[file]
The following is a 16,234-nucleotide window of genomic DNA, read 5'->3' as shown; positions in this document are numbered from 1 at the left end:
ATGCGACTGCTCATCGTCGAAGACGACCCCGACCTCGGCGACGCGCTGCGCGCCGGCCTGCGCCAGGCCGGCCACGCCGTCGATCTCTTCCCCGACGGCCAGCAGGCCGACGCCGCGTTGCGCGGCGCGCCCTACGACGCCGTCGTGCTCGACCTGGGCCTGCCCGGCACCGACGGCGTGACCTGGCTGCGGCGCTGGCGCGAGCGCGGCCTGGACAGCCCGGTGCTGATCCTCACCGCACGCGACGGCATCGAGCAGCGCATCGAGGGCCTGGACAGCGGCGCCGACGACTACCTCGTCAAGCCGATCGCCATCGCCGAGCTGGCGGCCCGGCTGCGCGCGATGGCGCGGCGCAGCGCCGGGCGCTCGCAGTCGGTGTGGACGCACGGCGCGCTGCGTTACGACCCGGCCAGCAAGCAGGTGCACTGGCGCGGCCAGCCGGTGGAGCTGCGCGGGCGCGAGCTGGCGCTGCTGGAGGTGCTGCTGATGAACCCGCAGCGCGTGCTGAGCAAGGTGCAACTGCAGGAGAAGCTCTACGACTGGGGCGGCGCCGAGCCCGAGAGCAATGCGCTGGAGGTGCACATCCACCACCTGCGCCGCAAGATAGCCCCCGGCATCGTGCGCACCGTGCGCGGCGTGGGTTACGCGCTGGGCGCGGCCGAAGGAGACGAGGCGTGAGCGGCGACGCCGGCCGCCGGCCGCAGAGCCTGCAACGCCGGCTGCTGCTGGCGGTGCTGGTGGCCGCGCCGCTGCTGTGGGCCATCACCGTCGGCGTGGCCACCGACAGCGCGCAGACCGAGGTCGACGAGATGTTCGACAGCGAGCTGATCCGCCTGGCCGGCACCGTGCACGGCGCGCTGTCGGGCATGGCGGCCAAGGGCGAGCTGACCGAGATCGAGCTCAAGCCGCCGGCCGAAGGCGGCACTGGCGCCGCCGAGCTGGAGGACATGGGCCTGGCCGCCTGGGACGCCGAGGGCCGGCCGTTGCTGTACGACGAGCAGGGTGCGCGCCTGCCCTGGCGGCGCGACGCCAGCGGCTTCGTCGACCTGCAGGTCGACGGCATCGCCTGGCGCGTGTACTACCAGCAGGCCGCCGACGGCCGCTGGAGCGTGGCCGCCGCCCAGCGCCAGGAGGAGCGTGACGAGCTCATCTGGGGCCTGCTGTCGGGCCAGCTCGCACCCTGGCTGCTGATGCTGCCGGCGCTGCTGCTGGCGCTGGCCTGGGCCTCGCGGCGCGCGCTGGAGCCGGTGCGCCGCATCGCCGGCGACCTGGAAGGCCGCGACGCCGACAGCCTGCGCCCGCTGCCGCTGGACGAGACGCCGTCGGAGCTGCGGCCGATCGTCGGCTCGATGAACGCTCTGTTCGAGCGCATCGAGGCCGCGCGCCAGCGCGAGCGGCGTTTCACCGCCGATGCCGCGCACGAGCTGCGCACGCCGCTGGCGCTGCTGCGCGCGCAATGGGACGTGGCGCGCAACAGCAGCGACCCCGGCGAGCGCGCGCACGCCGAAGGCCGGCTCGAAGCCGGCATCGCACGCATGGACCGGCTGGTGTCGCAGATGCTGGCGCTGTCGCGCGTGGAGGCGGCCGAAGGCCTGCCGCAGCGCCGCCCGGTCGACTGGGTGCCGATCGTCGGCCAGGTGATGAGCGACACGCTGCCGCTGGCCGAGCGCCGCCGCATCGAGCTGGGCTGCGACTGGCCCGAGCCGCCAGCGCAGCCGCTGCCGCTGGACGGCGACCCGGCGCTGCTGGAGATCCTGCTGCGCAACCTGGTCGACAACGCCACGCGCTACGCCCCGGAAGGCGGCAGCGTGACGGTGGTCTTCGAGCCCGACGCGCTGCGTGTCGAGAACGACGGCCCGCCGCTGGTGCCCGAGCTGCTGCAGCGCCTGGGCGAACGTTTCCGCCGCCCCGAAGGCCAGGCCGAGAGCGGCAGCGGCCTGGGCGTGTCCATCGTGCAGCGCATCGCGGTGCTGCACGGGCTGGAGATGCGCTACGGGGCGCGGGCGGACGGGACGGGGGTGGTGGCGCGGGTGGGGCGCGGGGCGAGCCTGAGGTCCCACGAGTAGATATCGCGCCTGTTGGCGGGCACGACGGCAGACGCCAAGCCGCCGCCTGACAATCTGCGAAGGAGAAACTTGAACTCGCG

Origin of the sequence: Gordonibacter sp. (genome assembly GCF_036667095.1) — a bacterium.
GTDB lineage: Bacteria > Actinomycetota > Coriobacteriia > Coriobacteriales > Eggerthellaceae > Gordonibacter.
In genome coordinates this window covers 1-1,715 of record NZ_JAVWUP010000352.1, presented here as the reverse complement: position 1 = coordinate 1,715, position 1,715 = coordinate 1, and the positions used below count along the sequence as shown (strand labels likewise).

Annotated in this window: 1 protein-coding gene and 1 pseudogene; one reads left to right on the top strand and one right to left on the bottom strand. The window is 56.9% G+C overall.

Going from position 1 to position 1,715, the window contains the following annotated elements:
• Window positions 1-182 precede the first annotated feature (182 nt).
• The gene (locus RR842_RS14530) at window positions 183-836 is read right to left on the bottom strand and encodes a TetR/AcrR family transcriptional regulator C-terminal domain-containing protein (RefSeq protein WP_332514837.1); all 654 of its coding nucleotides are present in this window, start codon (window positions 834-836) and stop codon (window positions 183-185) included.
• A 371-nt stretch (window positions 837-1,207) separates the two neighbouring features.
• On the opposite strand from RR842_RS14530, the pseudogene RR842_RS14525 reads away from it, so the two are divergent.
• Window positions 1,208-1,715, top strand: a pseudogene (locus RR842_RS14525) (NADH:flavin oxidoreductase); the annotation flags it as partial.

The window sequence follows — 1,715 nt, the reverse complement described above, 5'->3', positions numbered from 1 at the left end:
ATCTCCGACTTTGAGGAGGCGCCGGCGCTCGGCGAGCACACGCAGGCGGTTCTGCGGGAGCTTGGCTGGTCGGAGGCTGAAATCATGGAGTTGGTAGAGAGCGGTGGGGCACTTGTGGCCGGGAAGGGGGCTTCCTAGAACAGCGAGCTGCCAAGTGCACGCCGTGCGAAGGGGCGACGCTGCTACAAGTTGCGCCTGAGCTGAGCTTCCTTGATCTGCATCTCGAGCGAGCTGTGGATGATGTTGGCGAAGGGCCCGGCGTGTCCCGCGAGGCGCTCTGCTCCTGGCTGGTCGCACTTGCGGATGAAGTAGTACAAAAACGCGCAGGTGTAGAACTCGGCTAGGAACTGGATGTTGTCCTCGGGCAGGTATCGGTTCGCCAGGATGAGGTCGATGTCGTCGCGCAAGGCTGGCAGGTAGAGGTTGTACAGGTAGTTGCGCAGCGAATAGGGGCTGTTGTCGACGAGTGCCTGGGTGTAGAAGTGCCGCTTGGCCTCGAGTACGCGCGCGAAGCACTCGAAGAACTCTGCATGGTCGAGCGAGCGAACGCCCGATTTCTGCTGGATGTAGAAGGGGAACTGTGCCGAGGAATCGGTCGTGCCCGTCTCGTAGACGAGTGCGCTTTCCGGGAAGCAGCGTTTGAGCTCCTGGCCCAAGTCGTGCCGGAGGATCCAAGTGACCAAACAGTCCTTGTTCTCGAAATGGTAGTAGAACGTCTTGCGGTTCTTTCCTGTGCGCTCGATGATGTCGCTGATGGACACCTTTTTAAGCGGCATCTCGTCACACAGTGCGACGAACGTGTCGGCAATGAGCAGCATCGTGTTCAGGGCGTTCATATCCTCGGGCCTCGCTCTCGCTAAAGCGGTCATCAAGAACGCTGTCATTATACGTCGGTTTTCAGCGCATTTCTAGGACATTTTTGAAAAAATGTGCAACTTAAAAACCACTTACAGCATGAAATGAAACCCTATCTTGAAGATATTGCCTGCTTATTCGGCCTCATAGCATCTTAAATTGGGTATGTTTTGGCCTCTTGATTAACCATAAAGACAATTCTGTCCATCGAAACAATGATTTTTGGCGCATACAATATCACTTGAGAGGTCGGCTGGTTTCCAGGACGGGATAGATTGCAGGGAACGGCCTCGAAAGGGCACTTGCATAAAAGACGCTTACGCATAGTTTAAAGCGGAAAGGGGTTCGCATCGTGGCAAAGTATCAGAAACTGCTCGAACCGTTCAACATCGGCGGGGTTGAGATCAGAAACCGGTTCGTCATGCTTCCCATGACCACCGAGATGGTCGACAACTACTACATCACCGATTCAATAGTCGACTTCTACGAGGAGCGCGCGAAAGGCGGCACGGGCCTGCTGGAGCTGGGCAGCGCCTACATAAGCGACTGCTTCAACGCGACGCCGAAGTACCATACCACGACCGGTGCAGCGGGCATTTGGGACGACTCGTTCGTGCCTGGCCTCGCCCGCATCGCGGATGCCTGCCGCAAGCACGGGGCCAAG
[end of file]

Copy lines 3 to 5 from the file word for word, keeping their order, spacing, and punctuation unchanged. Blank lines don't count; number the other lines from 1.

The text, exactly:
Origin of the sequence: Gordonibacter sp. (genome assembly GCF_036667095.1) — a bacterium.
GTDB lineage: Bacteria > Actinomycetota > Coriobacteriia > Coriobacteriales > Eggerthellaceae > Gordonibacter.
In genome coordinates this window covers 1-1,715 of record NZ_JAVWUP010000352.1, presented here as the reverse complement: position 1 = coordinate 1,715, position 1,715 = coordinate 1, and the positions used below count along the sequence as shown (strand labels likewise).